Both work with DC fast charging, with the Bolt being able to add 100 miles of range in 30 minutes. Nissan claims that its 40-kWh battery can get to 80 percent in 40 minutes on a 50-kW fast charge, and 45 minutes for the 62-kWh battery when using a 100-kW charge. In reality, these DC charge times are quite close, and depend more on the starting point since it is virtually never starting from zero when at a public charging station.
How do they fare when it comes to cargo space? The Nissan Leaf is better with the seats up, offering 23.6 cubic feet of cargo capacity.
The Bolt only offers 16.6 cubic feet with the seats up, but up to 57 cubic feet with rear seats folded down. The Leaf only goes up to 30 cubic feet when the rear seats are folded.
Both seat up to five passengers, but the Chevy Bolt offers a slightly more spacious cabin with more space for those in the back.
Technology & Features
For infotainment systems, the Bolt gets the bigger screen at 10.2 inches, compared to an 8-inch standard setup on the Nissan Leaf. The Nissan infotainment system, NissanConnect, however, is arguably more intuitive and user-friendly, even though it’s not that much to look at.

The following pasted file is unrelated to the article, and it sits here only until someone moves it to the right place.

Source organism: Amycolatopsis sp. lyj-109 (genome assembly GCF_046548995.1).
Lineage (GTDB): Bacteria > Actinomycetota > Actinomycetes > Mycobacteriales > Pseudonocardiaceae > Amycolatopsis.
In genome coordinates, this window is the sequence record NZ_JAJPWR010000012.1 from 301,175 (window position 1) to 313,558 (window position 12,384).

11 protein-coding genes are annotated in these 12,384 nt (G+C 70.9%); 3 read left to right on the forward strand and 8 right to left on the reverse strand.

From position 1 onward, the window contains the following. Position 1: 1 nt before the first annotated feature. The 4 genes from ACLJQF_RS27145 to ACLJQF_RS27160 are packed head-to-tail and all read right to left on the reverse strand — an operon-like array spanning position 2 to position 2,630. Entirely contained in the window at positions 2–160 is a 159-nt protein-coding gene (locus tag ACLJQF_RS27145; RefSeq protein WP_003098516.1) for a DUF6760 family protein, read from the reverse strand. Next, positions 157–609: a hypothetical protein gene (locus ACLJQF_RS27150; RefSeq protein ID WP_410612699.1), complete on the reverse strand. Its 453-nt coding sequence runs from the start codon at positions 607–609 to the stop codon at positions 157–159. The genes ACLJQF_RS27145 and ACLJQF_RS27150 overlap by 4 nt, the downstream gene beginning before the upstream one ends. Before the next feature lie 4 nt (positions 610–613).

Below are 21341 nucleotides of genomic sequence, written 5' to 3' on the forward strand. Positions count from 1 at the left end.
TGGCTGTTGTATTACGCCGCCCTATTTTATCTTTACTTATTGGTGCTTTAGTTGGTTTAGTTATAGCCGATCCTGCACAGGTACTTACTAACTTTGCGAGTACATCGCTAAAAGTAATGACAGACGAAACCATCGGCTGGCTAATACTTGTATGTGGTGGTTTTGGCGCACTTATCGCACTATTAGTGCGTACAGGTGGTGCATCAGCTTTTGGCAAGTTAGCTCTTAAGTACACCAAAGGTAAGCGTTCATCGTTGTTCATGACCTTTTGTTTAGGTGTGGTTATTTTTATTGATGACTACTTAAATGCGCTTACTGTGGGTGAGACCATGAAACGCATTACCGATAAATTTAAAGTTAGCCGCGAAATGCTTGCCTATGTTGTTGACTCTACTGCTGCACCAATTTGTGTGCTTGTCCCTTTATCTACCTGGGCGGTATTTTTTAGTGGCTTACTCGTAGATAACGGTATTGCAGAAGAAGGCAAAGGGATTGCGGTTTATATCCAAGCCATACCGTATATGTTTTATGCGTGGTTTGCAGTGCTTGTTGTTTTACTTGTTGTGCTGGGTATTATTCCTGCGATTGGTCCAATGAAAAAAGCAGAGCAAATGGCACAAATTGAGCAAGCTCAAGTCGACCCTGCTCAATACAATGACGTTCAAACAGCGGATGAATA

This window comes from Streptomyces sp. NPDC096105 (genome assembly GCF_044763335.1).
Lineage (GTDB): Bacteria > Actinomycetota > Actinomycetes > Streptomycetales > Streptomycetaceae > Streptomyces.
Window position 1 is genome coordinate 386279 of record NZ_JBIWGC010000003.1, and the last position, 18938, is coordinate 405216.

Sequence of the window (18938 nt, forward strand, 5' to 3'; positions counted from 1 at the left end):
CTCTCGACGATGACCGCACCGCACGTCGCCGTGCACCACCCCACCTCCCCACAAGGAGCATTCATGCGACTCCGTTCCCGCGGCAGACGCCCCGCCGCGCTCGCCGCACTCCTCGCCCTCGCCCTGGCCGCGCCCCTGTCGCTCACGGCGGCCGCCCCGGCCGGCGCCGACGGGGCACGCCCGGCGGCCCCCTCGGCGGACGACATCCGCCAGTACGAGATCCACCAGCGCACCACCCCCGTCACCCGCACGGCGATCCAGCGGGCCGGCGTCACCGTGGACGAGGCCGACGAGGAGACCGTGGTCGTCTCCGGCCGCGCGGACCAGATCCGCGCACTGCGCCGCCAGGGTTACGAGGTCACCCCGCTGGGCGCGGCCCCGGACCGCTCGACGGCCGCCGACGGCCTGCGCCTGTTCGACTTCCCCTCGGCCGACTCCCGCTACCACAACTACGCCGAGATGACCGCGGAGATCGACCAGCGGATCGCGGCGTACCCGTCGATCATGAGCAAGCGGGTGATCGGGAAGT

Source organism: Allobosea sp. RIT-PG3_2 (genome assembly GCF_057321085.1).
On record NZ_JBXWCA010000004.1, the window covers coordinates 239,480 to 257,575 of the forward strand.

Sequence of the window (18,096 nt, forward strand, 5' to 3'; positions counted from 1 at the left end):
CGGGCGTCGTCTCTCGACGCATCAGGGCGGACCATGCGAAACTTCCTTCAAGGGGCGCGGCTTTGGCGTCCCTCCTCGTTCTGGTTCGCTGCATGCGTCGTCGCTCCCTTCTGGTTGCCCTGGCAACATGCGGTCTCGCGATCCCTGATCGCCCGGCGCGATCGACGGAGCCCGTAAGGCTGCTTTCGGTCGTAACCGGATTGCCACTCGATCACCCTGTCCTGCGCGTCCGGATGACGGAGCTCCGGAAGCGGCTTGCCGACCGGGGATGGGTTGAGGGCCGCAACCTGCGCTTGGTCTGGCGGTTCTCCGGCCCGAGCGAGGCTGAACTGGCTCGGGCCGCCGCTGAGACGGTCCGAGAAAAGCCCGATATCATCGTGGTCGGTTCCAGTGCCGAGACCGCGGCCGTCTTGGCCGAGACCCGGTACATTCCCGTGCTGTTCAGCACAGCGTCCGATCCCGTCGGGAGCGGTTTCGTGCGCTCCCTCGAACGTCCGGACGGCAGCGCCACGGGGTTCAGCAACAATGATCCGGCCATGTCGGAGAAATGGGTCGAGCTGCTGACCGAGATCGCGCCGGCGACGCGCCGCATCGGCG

Both electric vehicles are equipped with a 6-speaker audio system, but both can also be upgraded to a 7-speaker Bose system. The Bolt’s speaker upgrade also comes with wireless charging and an additional 2 USB ports in the rear seats, too, so it’s good value. Wireless Apple CarPlay and Android Auto are an option, too, on the Bolt. The Nissan Leaf, on the other hand, only offers standard CarPlay and Android Auto.
Higher trims of the Leaf can get Nissan’s ProPILOT Assist system to make highway driving easier with lane centering and dynamic cruise control with distance-keeping tool between your Leaf and other traffic. You can buy a similar package on the Bolt, but it comes separately. Both models also feature over-the-air updates.
For the Chevy Bolt, standard safety features include automatic emergency braking, lane keep assist, lane departure warning, forward collision alert, front pedestrian braking, and following distance indicator.
Nissan is a bit more generous, adding in rear automatic braking, rear cross-traffic alert, blind-spot warning, and high beam assist. If you have ProPILOT Assist in your Nissan Leaf as well, then you can enjoy a suite of lane-monitoring technology that helps you stay even safer on the highway.